• In my opinion: first of all a guitar has to be comfortable to play and for sure the look shall be to my liking.
    I think all about sounds can be done afterwards. I've heard sometimes some rock/hardrock were i thought "wow great and full/singing tone, must be a LP", but it was a tele or sometimes a strat. Maybe thats another big voodoo/mistery thing that increases the GAS. ;)

  • If I get it wright the thred is all about guitar ergonomy and the effects it produces! It is very difficult to pair an industrial,standardised
    good whith an unique gift that mother nature granted to us !Your hand (an unique piece of art).In theory every human guitarist hand
    (left or right ) has an unique guitar neck paired but this is not the way industrial goods are made.You can turn to a luthier but grosso modo they use the same plans ! I never saw a study in guitar ergonomics (maybe it exist) ,a study which analises the correlation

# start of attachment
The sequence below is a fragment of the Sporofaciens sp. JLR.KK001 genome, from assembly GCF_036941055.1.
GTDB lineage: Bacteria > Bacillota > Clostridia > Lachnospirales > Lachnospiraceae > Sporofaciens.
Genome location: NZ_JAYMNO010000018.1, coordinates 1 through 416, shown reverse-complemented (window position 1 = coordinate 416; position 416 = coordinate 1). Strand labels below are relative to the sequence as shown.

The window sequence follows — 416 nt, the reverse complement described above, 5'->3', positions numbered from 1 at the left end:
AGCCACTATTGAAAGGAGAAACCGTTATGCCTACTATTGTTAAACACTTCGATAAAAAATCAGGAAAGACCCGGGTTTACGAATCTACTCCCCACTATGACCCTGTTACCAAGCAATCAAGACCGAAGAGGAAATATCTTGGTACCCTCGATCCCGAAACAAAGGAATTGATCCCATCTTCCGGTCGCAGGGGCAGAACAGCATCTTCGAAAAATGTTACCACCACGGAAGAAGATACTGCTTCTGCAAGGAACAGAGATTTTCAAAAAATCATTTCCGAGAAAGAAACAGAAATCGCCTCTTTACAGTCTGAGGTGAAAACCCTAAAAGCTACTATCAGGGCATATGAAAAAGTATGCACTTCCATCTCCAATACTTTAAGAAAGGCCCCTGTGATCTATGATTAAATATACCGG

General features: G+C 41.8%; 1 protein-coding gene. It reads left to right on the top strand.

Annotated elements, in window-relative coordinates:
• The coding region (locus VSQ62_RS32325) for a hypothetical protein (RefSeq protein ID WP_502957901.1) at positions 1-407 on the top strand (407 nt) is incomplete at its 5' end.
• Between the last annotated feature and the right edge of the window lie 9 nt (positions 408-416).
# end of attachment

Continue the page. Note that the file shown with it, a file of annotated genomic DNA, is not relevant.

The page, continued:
between the guitarist hand properties (dimensions,anatomical constitution,motility etc) and a neck properties.I dont think there is any data base about it but i am sure that the conclusions might be an other guitar revolution (after Kemper).One hand one guitar neck!
    Two years ago I had the idea to ask this community (the largest I know) to create a database about that but the lack of time and laziness
    made me to give up! Maybe is time to do it!I can use the initial ideas (i did not forget them) and create this database ! All we need is standardised data!